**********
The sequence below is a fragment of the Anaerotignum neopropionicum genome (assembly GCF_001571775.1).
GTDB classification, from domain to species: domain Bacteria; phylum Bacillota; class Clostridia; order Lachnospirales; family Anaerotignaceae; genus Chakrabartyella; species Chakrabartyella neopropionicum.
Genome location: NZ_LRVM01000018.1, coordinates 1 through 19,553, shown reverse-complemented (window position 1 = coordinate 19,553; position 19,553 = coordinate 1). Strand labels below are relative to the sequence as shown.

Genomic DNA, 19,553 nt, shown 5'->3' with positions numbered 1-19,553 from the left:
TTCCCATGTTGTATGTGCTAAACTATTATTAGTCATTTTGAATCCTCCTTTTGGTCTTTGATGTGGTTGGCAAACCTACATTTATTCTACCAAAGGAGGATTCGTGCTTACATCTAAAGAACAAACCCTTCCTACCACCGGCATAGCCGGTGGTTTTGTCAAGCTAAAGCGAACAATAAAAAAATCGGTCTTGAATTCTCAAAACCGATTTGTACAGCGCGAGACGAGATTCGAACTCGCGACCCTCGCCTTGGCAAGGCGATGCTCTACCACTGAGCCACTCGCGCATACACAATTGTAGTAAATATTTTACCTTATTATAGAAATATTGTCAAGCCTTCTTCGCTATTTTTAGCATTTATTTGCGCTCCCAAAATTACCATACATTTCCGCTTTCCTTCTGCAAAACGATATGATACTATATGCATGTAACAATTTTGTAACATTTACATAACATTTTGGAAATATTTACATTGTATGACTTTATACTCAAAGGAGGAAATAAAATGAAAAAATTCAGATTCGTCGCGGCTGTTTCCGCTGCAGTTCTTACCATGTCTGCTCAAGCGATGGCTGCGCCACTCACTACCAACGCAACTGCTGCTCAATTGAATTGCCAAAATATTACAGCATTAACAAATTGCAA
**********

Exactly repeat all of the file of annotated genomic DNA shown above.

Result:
The sequence below is a fragment of the Anaerotignum neopropionicum genome (assembly GCF_001571775.1).
GTDB classification, from domain to species: domain Bacteria; phylum Bacillota; class Clostridia; order Lachnospirales; family Anaerotignaceae; genus Chakrabartyella; species Chakrabartyella neopropionicum.
Genome location: NZ_LRVM01000018.1, coordinates 1 through 19,553, shown reverse-complemented (window position 1 = coordinate 19,553; position 19,553 = coordinate 1). Strand labels below are relative to the sequence as shown.

Genomic DNA, 19,553 nt, shown 5'->3' with positions numbered 1-19,553 from the left:
TTCCCATGTTGTATGTGCTAAACTATTATTAGTCATTTTGAATCCTCCTTTTGGTCTTTGATGTGGTTGGCAAACCTACATTTATTCTACCAAAGGAGGATTCGTGCTTACATCTAAAGAACAAACCCTTCCTACCACCGGCATAGCCGGTGGTTTTGTCAAGCTAAAGCGAACAATAAAAAAATCGGTCTTGAATTCTCAAAACCGATTTGTACAGCGCGAGACGAGATTCGAACTCGCGACCCTCGCCTTGGCAAGGCGATGCTCTACCACTGAGCCACTCGCGCATACACAATTGTAGTAAATATTTTACCTTATTATAGAAATATTGTCAAGCCTTCTTCGCTATTTTTAGCATTTATTTGCGCTCCCAAAATTACCATACATTTCCGCTTTCCTTCTGCAAAACGATATGATACTATATGCATGTAACAATTTTGTAACATTTACATAACATTTTGGAAATATTTACATTGTATGACTTTATACTCAAAGGAGGAAATAAAATGAAAAAATTCAGATTCGTCGCGGCTGTTTCCGCTGCAGTTCTTACCATGTCTGCTCAAGCGATGGCTGCGCCACTCACTACCAACGCAACTGCTGCTCAATTGAATTGCCAAAATATTACAGCATTAACAAATTGCAA